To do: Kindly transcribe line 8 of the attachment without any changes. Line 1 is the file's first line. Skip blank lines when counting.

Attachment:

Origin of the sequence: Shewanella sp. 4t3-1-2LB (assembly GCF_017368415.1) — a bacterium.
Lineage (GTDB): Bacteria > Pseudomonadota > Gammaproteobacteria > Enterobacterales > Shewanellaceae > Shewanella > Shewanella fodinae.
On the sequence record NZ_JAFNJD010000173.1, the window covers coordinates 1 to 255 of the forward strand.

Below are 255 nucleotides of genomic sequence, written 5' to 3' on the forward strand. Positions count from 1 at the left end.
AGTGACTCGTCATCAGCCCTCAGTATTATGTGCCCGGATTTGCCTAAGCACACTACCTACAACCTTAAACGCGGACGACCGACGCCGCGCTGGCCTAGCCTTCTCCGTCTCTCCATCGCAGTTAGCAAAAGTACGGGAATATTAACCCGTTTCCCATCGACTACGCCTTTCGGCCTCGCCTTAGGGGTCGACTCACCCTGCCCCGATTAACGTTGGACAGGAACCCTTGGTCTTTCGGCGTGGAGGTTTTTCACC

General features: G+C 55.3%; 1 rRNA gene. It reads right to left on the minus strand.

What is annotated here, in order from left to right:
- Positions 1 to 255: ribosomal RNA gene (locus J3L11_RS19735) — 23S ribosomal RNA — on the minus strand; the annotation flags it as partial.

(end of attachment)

- Positions 1 to 255: ribosomal RNA gene (locus J3L11_RS19735) — 23S ribosomal RNA — on the minus strand; the annotation flags it as partial.